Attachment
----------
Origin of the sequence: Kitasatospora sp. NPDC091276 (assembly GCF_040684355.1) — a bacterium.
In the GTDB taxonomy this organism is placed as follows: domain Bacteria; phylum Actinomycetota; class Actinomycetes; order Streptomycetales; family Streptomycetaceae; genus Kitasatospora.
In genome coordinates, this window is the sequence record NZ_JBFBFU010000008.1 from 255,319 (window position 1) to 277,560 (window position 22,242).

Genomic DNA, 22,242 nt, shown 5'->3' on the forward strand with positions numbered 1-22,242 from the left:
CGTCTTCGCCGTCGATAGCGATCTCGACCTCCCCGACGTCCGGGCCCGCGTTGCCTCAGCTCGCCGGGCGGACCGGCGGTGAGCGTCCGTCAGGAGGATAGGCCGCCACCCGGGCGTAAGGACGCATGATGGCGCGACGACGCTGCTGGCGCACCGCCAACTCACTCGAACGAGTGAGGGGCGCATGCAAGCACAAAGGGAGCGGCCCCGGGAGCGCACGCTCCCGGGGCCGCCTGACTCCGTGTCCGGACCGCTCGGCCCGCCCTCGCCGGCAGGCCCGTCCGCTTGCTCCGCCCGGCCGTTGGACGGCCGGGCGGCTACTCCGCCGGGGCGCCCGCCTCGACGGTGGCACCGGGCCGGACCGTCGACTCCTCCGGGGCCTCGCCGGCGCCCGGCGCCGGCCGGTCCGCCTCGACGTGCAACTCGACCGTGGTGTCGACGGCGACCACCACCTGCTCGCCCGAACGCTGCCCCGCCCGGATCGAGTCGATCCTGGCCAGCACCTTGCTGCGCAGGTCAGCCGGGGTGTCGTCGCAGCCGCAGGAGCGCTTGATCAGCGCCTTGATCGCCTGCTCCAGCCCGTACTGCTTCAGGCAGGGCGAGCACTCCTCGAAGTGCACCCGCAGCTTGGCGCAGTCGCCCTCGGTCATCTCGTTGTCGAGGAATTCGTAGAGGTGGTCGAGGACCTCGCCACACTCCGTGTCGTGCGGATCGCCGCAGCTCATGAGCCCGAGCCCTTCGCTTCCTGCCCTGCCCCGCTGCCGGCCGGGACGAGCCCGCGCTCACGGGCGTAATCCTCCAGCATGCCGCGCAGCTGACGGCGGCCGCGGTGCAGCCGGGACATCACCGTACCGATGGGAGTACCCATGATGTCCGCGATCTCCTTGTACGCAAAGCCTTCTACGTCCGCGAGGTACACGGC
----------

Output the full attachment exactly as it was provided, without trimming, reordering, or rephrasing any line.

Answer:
Origin of the sequence: Kitasatospora sp. NPDC091276 (assembly GCF_040684355.1) — a bacterium.
In the GTDB taxonomy this organism is placed as follows: domain Bacteria; phylum Actinomycetota; class Actinomycetes; order Streptomycetales; family Streptomycetaceae; genus Kitasatospora.
In genome coordinates, this window is the sequence record NZ_JBFBFU010000008.1 from 255,319 (window position 1) to 277,560 (window position 22,242).

Genomic DNA, 22,242 nt, shown 5'->3' on the forward strand with positions numbered 1-22,242 from the left:
CGTCTTCGCCGTCGATAGCGATCTCGACCTCCCCGACGTCCGGGCCCGCGTTGCCTCAGCTCGCCGGGCGGACCGGCGGTGAGCGTCCGTCAGGAGGATAGGCCGCCACCCGGGCGTAAGGACGCATGATGGCGCGACGACGCTGCTGGCGCACCGCCAACTCACTCGAACGAGTGAGGGGCGCATGCAAGCACAAAGGGAGCGGCCCCGGGAGCGCACGCTCCCGGGGCCGCCTGACTCCGTGTCCGGACCGCTCGGCCCGCCCTCGCCGGCAGGCCCGTCCGCTTGCTCCGCCCGGCCGTTGGACGGCCGGGCGGCTACTCCGCCGGGGCGCCCGCCTCGACGGTGGCACCGGGCCGGACCGTCGACTCCTCCGGGGCCTCGCCGGCGCCCGGCGCCGGCCGGTCCGCCTCGACGTGCAACTCGACCGTGGTGTCGACGGCGACCACCACCTGCTCGCCCGAACGCTGCCCCGCCCGGATCGAGTCGATCCTGGCCAGCACCTTGCTGCGCAGGTCAGCCGGGGTGTCGTCGCAGCCGCAGGAGCGCTTGATCAGCGCCTTGATCGCCTGCTCCAGCCCGTACTGCTTCAGGCAGGGCGAGCACTCCTCGAAGTGCACCCGCAGCTTGGCGCAGTCGCCCTCGGTCATCTCGTTGTCGAGGAATTCGTAGAGGTGGTCGAGGACCTCGCCACACTCCGTGTCGTGCGGATCGCCGCAGCTCATGAGCCCGAGCCCTTCGCTTCCTGCCCTGCCCCGCTGCCGGCCGGGACGAGCCCGCGCTCACGGGCGTAATCCTCCAGCATGCCGCGCAGCTGACGGCGGCCGCGGTGCAGCCGGGACATCACCGTACCGATGGGAGTACCCATGATGTCCGCGATCTCCTTGTACGCAAAGCCTTCTACGTCCGCGAGGTACACGGC